(Bloomberg) -- The risk of Japanese currency intervention spilling over and causing undue disturbances in an already under-fire US Treasury market is smaller than it once was thanks to tools that the Federal Reserve now has in place to make sure the market has enough dollars and places to park them.
Japan on Thursday intervened to prop up the yen for the first time since 1998 and to do so it had to get its hands on dollars to sell. Once upon a time it might have needed to liquidate Treasuries to raise the requisite cash -- but that’s not necessarily the case any more.
The Fed’s creation of a reverse repurchase agreement facility that’s accessible by foreign central banks means that international monetary authorities such as the Bank of Japan can keep a big chunk of their cash there earning interest instead of in Treasury bills and other securities. And when they need to do something with those dollars, they can just withdraw it from the Fed facility without ruffling markets.
While Treasuries did sell off on Thursday in a bear-steepening move, participants pointed to an ongoing digestion by the market of the Fed policy message from a day earlier as being a significant driver, rather than any particular liquidation by foreign holders.
As with the domestic reverse repo facility, the so-called foreign RRP is a place where counterparties can stick their cash overnight with the US monetary authority. And that cash earns a rate that’s generally equivalent to the offering yield on the New York Fed’s domestic facility, making it a more than palatable alternative to a lot of market-based short-end instruments.
Foreign institutions currently have about $295 billion stashed there at the moment, according to Fed data for the period through Sept. 21, down from $301 billion a week earlier.
Wall Street strategists estimate that the BOJ has more than $110 billion in the Fed’s Foreign and International Monetary Authorities repo pool that could be deployed before it has to liquidate Treasury holdings. By comparison, when Japan intervened to strengthen the yen in 1997-1998, the government sold roughly $42 billion, with about $26 billion coming on one day in April 1998, according to data from the nation’s Ministry of Finance.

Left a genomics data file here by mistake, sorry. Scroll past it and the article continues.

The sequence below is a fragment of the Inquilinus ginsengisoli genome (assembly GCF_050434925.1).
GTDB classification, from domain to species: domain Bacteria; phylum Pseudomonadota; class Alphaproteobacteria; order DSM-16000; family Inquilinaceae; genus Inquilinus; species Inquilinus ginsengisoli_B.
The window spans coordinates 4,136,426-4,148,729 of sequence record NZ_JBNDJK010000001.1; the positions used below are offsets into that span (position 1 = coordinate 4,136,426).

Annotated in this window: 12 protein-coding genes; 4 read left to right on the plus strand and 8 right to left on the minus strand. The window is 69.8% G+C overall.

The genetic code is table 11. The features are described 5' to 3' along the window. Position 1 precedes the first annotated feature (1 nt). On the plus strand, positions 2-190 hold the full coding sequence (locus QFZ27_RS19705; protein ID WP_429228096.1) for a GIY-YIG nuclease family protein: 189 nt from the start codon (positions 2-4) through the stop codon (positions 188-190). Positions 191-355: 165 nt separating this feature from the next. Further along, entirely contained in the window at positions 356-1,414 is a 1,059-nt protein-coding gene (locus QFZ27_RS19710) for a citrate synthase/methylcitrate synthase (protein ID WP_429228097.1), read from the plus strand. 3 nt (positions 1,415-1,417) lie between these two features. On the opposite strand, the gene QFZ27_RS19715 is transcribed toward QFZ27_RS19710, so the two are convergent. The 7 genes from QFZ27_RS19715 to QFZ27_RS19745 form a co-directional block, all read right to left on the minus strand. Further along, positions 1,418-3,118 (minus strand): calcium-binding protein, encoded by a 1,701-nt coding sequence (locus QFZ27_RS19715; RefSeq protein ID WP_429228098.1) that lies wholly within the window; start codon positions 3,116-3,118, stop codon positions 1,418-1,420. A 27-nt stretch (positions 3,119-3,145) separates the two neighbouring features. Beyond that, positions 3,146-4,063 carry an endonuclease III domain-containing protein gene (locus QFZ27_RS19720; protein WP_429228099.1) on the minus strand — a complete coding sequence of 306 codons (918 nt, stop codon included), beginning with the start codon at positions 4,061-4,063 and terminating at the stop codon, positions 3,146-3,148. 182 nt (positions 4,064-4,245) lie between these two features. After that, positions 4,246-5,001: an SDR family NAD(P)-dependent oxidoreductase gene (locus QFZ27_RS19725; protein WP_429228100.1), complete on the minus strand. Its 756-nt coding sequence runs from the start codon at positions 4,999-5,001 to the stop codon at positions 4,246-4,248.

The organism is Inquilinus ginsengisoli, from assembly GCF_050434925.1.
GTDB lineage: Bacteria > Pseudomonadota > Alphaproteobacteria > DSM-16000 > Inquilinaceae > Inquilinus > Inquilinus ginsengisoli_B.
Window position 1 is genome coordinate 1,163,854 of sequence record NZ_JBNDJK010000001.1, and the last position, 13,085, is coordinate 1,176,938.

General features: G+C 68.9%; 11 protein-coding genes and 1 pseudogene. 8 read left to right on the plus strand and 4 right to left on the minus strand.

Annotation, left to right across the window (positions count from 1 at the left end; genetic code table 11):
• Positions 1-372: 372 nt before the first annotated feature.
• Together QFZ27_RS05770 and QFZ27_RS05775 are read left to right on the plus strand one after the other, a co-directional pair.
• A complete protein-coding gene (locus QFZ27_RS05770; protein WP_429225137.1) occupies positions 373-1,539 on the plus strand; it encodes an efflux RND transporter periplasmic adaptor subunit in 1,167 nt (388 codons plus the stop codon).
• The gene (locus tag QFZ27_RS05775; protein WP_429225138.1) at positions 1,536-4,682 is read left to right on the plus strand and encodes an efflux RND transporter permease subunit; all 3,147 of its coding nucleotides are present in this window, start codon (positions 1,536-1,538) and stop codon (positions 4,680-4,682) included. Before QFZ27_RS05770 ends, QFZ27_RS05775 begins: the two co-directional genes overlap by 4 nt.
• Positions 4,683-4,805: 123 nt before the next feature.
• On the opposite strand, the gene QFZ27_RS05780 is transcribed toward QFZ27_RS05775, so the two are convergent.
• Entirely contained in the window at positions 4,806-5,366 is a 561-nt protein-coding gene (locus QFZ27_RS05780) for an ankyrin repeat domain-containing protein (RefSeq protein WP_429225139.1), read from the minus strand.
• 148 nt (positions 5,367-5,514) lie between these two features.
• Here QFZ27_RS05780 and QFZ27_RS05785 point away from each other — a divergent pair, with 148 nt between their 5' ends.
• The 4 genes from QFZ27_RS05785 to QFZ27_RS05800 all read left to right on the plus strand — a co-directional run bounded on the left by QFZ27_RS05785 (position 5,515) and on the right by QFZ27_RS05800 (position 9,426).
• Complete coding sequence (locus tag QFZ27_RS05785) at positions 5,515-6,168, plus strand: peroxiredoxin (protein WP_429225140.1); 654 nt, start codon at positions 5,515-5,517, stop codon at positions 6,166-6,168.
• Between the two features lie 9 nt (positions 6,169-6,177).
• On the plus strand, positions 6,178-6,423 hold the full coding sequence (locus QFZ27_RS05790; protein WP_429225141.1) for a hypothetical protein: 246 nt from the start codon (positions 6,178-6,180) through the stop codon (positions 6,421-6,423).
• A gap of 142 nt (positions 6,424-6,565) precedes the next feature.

“If you’re the Bank of Japan, the first hit is the Fed’s FIMA reverse repo pool,” said Blake Gwinn, head of US interest rates strategy at RBC Capital Markets. “It’s costless, you’re not going to take the risk. If you’re the BOJ selling at these levels on the curve right now, you’re taking a capital loss.”
If the intervention were to exceed the amount parked at the US central bank, policy makers could start selling Treasuries, though it would likely be very short-dated securities, maturing under two years.
The MOF had about $1.29 trillion of official reserve assets as of August, the latest data show. Of that, the government holds about $1 trillion in securities, $135 billion in the form of either cash or bank deposits and $155 billion in other assets. And the bank deposits are split between various foreign banks, including the Fed, and the Bank for International settlements.
If the fallout from Japanese yen intervention was to have any impact on US rate markets, it may be a tightening effect on shorter dated dollar swap spreads, Bank of America strategists wrote in a note dated Sept. 9 in which they discussed yen intervention risk. On Thursday, two-year swap spreads tightened more than 3 basis points before retreating, but remained largely within the range from the prior day.
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